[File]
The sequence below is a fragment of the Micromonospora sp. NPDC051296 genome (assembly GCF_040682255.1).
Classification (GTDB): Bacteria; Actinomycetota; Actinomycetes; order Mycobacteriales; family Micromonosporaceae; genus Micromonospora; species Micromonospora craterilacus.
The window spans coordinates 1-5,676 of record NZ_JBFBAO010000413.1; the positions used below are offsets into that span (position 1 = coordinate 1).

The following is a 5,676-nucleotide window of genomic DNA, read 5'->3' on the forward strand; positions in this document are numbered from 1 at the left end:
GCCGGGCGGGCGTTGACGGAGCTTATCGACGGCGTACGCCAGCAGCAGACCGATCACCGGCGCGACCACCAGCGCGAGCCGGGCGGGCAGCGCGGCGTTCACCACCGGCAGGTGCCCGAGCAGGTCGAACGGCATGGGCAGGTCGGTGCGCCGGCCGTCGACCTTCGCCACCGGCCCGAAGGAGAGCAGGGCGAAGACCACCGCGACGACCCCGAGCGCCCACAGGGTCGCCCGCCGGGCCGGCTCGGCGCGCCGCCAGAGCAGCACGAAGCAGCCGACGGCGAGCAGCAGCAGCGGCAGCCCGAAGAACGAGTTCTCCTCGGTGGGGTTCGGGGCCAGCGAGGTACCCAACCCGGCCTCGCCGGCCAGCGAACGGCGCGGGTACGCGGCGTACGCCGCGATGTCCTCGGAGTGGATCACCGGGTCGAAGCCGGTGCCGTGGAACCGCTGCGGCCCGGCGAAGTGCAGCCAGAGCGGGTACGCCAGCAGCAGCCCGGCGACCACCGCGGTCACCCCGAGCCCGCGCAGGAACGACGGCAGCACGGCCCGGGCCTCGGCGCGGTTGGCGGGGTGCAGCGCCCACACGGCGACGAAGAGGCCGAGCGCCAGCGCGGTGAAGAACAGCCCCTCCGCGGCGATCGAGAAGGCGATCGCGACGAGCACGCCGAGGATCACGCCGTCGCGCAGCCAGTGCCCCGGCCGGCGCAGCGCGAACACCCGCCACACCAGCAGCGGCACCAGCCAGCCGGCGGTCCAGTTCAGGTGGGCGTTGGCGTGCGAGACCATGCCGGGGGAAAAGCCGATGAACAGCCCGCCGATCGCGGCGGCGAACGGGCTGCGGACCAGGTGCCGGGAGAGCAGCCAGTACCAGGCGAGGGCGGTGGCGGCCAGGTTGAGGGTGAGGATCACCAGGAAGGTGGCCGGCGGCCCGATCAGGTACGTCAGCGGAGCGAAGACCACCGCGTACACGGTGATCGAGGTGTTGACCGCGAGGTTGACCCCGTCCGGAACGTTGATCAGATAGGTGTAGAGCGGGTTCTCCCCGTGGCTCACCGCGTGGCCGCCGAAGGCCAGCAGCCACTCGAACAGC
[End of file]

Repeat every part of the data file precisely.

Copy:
The sequence below is a fragment of the Micromonospora sp. NPDC051296 genome (assembly GCF_040682255.1).
Classification (GTDB): Bacteria; Actinomycetota; Actinomycetes; order Mycobacteriales; family Micromonosporaceae; genus Micromonospora; species Micromonospora craterilacus.
The window spans coordinates 1-5,676 of record NZ_JBFBAO010000413.1; the positions used below are offsets into that span (position 1 = coordinate 1).

The following is a 5,676-nucleotide window of genomic DNA, read 5'->3' on the forward strand; positions in this document are numbered from 1 at the left end:
GCCGGGCGGGCGTTGACGGAGCTTATCGACGGCGTACGCCAGCAGCAGACCGATCACCGGCGCGACCACCAGCGCGAGCCGGGCGGGCAGCGCGGCGTTCACCACCGGCAGGTGCCCGAGCAGGTCGAACGGCATGGGCAGGTCGGTGCGCCGGCCGTCGACCTTCGCCACCGGCCCGAAGGAGAGCAGGGCGAAGACCACCGCGACGACCCCGAGCGCCCACAGGGTCGCCCGCCGGGCCGGCTCGGCGCGCCGCCAGAGCAGCACGAAGCAGCCGACGGCGAGCAGCAGCAGCGGCAGCCCGAAGAACGAGTTCTCCTCGGTGGGGTTCGGGGCCAGCGAGGTACCCAACCCGGCCTCGCCGGCCAGCGAACGGCGCGGGTACGCGGCGTACGCCGCGATGTCCTCGGAGTGGATCACCGGGTCGAAGCCGGTGCCGTGGAACCGCTGCGGCCCGGCGAAGTGCAGCCAGAGCGGGTACGCCAGCAGCAGCCCGGCGACCACCGCGGTCACCCCGAGCCCGCGCAGGAACGACGGCAGCACGGCCCGGGCCTCGGCGCGGTTGGCGGGGTGCAGCGCCCACACGGCGACGAAGAGGCCGAGCGCCAGCGCGGTGAAGAACAGCCCCTCCGCGGCGATCGAGAAGGCGATCGCGACGAGCACGCCGAGGATCACGCCGTCGCGCAGCCAGTGCCCCGGCCGGCGCAGCGCGAACACCCGCCACACCAGCAGCGGCACCAGCCAGCCGGCGGTCCAGTTCAGGTGGGCGTTGGCGTGCGAGACCATGCCGGGGGAAAAGCCGATGAACAGCCCGCCGATCGCGGCGGCGAACGGGCTGCGGACCAGGTGCCGGGAGAGCAGCCAGTACCAGGCGAGGGCGGTGGCGGCCAGGTTGAGGGTGAGGATCACCAGGAAGGTGGCCGGCGGCCCGATCAGGTACGTCAGCGGAGCGAAGACCACCGCGTACACGGTGATCGAGGTGTTGACCGCGAGGTTGACCCCGTCCGGAACGTTGATCAGATAGGTGTAGAGCGGGTTCTCCCCGTGGCTCACCGCGTGGCCGCCGAAGGCCAGCAGCCACTCGAACAGC